Matthew Ryan has always been a rather prolific artist, but the last four years in particular have seen him producing more material than ever, resulting in three full length albums since 2009. Dear Lover was even released in a second, acoustic version during this time frame. Now as 2012 comes to a close Ryan has released the final album in his current trilogy with In The Dusk Of Everything.
Ryan once again explores the human condition, both personal and universal, but unlike Dear Lover or last year’s I Recall Standing As Though Nothing Could Fall, this is a stripped down affair. Gone are the electronic flourishes, heavy beats and fully arranged rock tracks, abandoned for an album full of stark acoustics. After the gorgeous orchestral opener “Lonely Not Homesick”, the majority of In The Dusk Of Everything is simply Ryan and acoustic guitar, laid bare, shooting straight from the heart.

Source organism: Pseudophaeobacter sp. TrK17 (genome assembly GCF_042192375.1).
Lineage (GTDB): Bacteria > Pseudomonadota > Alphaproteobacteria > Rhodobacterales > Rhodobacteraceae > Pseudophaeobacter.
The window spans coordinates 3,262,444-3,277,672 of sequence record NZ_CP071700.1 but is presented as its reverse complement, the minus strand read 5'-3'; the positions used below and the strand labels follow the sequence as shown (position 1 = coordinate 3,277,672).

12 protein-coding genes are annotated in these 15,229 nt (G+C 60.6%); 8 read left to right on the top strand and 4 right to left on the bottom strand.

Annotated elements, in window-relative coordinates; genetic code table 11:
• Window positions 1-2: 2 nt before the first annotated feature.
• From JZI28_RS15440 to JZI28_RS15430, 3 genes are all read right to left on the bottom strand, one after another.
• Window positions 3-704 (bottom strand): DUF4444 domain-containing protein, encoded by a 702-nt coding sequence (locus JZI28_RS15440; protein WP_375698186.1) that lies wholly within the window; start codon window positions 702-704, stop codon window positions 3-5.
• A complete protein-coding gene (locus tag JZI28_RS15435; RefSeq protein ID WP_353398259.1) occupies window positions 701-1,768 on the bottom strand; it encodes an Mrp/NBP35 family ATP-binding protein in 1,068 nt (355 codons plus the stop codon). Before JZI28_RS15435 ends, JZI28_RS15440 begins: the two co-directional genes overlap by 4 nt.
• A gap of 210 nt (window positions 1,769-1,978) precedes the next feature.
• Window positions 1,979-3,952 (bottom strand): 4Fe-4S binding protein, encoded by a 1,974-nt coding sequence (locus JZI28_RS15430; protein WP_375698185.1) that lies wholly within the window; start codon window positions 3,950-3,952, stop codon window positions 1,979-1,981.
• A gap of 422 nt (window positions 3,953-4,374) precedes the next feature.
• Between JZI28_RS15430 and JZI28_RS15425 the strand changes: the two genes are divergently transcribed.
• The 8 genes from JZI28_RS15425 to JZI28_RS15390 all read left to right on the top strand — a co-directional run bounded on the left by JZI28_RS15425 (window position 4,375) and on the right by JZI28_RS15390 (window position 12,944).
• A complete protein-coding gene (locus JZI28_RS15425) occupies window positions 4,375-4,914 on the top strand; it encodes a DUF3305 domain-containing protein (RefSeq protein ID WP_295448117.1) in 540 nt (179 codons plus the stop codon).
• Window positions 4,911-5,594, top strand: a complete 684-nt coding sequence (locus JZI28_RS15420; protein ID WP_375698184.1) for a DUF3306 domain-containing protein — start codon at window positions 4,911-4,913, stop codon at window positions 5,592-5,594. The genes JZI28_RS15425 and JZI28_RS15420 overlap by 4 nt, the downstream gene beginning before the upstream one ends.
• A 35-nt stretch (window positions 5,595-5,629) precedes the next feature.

I’ve made no secret in the past, I consider Ryan one of the finest songwriters working today and he once again does nothing to change that opinion. Whereas I Recall Standing took on many of the ills of our modern world, the new album returns to the more personal themes explored on Dear Lover. They may not be personal stories from Ryan’s life, but they serve as an exploration of the deeper issues we face in relationships. With song titles like “I Hate Everyone”, “Stupid World” and “Amy, I’m Letting Go”, it would be a safe assumption there are not a lot of happy conclusions here.
But Ryan doesn’t have to paint happy pictures, it’s his brutal honesty and maturity that I most love about his work, and his role as a commentator on both the world and the music industry. As someone who has played both the major label game and the current, independent, Internet reliant landscape music has become, I can think of few artists whose opinion I respect more and whose music has moved me more in the last four years. From the the blunt declarations in “And So It Goes’, (‘I don’t care if you want me now, it’s too late’), to the realization of needing to move on of “She’s A Sparrow”, this is yet another painfully emotional human journey in the hands of a master craftsman.